Canberra: Australian scientists have made an alarming discovery that sea levels have risen more in the past century than at any other comparable period in the past 6,000 years.
Researchers from the Australian National University (ANU), based in Canberra, found that the 20 cm rise in sea levels since the start of the 20th century, caused largely by global warming and the melting of polar ice, was unprecedented, Xinhua reported Tuesday.
The ANU study, a lengthy analysis of historical sea level trends, showed levels have remained steady for thousands of years before rapid rises over the past 150 years, since global industrialisation.
The study looked at the fluctuation of ocean levels over the past 35,000 years, based on ice volume changes around the world.
A two-decade-long collection of about 1,000 ancient sediment samples off Britain, North America, Greenland and the Seychelles formed the basis of the research, which was recently published in Proceedings of the National Academy of Sciences (PNAS).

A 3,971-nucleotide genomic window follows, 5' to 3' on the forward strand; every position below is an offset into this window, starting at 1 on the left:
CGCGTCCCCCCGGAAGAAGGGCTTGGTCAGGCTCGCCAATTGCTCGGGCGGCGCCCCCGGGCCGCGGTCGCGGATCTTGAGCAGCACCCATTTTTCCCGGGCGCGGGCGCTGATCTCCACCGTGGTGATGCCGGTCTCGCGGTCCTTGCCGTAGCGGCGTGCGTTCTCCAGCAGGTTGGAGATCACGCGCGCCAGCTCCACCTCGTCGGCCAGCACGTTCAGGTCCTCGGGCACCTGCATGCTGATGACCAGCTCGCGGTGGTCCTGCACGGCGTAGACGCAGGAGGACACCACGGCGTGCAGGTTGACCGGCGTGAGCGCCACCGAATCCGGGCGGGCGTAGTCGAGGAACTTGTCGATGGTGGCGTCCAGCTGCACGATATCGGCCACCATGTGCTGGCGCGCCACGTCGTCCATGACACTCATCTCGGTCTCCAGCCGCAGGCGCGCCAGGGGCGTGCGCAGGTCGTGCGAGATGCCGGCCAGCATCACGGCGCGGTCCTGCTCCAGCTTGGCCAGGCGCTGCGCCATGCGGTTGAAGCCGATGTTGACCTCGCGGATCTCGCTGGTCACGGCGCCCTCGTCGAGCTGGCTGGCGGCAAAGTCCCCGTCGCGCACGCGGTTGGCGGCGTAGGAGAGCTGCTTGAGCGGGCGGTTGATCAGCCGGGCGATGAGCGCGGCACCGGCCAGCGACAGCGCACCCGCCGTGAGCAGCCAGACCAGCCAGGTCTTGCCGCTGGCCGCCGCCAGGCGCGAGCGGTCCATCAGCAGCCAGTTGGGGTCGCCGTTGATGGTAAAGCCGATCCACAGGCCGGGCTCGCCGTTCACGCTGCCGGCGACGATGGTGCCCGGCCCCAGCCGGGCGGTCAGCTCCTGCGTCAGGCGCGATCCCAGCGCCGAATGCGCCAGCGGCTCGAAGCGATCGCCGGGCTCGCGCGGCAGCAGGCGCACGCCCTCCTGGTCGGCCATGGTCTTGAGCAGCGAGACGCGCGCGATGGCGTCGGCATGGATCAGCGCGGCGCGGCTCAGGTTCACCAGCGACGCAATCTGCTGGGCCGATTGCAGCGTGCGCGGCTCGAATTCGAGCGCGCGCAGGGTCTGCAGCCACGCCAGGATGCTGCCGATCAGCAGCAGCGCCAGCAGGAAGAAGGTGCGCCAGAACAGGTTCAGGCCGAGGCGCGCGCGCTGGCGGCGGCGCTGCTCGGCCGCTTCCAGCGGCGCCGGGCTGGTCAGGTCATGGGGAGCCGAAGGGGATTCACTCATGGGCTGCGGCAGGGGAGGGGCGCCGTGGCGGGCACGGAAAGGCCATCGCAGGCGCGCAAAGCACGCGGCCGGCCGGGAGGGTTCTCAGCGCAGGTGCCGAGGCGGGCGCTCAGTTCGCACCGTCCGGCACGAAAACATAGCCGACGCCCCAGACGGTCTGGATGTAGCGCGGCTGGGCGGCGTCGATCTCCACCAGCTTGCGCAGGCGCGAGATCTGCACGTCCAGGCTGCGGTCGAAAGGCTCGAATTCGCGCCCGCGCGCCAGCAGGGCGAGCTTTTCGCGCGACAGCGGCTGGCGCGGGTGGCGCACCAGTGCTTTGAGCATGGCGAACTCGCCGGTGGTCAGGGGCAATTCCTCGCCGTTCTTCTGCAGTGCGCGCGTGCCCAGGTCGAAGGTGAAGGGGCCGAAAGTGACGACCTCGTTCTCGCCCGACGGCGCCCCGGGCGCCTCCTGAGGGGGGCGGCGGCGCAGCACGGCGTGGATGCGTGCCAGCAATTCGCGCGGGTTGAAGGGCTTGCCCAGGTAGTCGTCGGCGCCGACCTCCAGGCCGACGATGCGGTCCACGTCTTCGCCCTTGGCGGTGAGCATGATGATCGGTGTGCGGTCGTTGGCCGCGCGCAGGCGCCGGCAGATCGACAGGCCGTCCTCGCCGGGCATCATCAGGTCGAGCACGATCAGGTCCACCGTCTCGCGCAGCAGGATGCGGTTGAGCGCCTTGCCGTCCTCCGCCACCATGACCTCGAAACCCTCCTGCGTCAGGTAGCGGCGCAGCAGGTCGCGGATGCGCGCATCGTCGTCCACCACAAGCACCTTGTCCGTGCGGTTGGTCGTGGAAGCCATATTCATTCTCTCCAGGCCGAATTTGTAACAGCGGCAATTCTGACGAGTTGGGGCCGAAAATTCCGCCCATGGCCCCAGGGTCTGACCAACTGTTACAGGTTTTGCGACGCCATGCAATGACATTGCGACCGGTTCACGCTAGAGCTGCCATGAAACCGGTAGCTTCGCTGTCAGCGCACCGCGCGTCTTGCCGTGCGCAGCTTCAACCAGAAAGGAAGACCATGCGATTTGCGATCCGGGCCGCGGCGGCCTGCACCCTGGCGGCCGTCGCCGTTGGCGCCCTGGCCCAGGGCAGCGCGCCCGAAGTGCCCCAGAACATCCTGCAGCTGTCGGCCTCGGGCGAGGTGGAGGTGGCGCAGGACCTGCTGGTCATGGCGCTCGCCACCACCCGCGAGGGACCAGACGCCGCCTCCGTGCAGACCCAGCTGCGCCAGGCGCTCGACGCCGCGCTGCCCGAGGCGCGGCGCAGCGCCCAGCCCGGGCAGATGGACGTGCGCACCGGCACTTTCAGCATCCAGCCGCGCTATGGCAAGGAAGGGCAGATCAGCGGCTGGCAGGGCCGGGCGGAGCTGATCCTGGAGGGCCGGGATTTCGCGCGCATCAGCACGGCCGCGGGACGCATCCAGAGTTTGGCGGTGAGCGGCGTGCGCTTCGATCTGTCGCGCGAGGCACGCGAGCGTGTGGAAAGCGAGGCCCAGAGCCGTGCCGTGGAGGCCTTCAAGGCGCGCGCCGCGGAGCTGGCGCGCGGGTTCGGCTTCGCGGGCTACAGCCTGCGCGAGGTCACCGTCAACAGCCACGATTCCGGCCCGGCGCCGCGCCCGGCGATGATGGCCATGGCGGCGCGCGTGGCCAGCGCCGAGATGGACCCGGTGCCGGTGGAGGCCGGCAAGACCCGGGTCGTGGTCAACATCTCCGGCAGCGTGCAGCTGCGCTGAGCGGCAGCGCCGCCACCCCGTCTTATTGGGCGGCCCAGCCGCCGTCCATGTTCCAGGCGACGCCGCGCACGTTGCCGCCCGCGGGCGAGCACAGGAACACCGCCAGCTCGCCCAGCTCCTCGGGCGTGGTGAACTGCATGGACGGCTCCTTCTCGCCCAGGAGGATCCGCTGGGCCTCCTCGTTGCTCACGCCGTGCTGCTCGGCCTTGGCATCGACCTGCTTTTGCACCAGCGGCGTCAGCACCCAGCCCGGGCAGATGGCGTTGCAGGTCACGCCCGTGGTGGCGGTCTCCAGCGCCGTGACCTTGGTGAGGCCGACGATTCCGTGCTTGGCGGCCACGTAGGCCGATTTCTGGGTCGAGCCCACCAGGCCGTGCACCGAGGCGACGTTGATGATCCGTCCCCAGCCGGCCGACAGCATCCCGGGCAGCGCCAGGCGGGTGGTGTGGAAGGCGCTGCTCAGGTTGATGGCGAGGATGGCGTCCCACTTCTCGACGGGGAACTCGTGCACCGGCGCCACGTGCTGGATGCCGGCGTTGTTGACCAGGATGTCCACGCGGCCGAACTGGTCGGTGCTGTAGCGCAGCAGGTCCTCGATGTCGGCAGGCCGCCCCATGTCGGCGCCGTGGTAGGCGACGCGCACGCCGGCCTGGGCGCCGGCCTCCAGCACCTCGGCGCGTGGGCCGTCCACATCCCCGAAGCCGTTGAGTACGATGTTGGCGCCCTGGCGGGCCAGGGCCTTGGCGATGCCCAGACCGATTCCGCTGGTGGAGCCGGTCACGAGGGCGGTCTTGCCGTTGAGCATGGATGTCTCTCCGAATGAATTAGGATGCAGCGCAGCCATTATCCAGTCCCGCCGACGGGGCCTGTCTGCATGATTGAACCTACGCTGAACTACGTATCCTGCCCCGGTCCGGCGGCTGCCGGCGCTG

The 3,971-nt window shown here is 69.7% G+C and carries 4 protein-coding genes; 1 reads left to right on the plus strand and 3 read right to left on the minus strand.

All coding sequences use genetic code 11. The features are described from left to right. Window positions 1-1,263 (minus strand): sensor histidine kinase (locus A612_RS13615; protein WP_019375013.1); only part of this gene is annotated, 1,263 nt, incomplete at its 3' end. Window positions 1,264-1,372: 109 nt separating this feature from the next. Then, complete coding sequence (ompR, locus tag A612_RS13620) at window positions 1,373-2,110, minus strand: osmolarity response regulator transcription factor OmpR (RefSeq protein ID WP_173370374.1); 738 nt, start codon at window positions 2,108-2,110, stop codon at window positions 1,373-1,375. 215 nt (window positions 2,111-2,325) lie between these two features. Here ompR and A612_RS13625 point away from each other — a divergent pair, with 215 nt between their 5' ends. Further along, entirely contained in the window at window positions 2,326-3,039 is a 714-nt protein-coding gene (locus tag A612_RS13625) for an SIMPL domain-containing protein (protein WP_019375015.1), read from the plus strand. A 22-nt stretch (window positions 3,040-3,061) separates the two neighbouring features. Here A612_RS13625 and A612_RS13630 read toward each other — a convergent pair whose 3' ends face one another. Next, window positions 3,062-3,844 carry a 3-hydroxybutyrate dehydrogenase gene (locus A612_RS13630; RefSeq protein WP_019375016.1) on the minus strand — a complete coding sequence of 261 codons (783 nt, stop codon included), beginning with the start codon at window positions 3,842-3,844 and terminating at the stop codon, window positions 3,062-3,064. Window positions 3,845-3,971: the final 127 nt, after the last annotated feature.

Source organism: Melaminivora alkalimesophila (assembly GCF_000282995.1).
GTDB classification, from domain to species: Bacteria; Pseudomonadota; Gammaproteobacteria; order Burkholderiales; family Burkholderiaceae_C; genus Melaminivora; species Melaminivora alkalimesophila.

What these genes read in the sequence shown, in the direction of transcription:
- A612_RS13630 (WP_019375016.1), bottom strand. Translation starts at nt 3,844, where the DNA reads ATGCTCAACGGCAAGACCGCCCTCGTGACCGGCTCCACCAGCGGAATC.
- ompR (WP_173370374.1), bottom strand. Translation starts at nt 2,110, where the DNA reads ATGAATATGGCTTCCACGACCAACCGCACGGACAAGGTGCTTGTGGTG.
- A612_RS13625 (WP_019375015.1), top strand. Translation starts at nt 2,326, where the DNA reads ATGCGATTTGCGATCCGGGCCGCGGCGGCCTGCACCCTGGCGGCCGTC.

Researchers picked submerged sediments that may include tree roots, suggesting a previously lower sea level, or molluscs, whose fossil records were measured to determine the previous sea level.
The study has been described as the most comprehensive paper of its kind.
Kurt Lambeck, a professor in the ANU, said sea levels have been oscillating by no more than 20 cm over several millennia.
"In the last 6,000 years before the modern onset of sea level rise, the sea level has been quite stable," he said.
"We see no evidence for oscillations in sea level greater than say plus or minus 25 or 30 cm, on timescales of 100 years or longer, there's just no evidence for that".
But he said there had been a rapid upward trend accompanying global industrialisation.
"For the last 150 years we have been seeing this increase, this rising sea level, at a rate of a few mm per year and in our older records we do not see similar behaviour," he said.
Lambeck's team identified rising temperatures, which have caused polar ice to melt and thermal expansion of the sea, as a primary cause of the sea level increase.
"What we've seen is unusual, certainly unprecedented for these interglacial periods," he said.
"All the studies show that you can't just switch off this process. Sea levels will continue to rise for some centuries to come even if we keep carbon emissions at present day levels".
"What level that will get to, we are less sure about. But it's clear we can't just reverse the process overnight," he said.